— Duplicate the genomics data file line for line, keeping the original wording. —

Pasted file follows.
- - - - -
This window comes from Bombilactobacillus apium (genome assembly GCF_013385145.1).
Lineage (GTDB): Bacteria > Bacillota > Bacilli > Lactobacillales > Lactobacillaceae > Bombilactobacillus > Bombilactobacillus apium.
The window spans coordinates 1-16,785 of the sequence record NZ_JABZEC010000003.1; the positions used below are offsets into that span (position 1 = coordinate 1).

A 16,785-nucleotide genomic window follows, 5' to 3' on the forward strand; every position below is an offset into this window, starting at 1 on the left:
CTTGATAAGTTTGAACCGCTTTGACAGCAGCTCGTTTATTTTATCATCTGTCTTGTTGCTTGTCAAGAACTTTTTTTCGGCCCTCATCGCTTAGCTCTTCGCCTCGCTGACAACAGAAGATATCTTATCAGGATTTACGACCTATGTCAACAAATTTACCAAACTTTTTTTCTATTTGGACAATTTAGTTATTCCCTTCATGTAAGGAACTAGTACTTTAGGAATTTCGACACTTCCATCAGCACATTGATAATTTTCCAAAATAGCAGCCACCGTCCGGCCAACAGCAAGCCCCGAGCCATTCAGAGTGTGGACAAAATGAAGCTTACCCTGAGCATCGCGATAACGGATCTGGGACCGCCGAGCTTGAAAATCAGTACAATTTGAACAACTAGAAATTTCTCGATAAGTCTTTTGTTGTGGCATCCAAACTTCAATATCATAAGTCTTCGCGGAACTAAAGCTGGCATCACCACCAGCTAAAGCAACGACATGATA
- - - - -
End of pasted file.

This window comes from Bombilactobacillus apium (genome assembly GCF_013385145.1).
Lineage (GTDB): Bacteria > Bacillota > Bacilli > Lactobacillales > Lactobacillaceae > Bombilactobacillus > Bombilactobacillus apium.
The window spans coordinates 1-16,785 of the sequence record NZ_JABZEC010000003.1; the positions used below are offsets into that span (position 1 = coordinate 1).

A 16,785-nucleotide genomic window follows, 5' to 3' on the forward strand; every position below is an offset into this window, starting at 1 on the left:
CTTGATAAGTTTGAACCGCTTTGACAGCAGCTCGTTTATTTTATCATCTGTCTTGTTGCTTGTCAAGAACTTTTTTTCGGCCCTCATCGCTTAGCTCTTCGCCTCGCTGACAACAGAAGATATCTTATCAGGATTTACGACCTATGTCAACAAATTTACCAAACTTTTTTTCTATTTGGACAATTTAGTTATTCCCTTCATGTAAGGAACTAGTACTTTAGGAATTTCGACACTTCCATCAGCACATTGATAATTTTCCAAAATAGCAGCCACCGTCCGGCCAACAGCAAGCCCCGAGCCATTCAGAGTGTGGACAAAATGAAGCTTACCCTGAGCATCGCGATAACGGATCTGGGACCGCCGAGCTTGAAAATCAGTACAATTTGAACAACTAGAAATTTCTCGATAAGTCTTTTGTTGTGGCATCCAAACTTCAATATCATAAGTCTTCGCGGAACTAAAGCTGGCATCACCACCAGCTAAAGCAACGACATGATA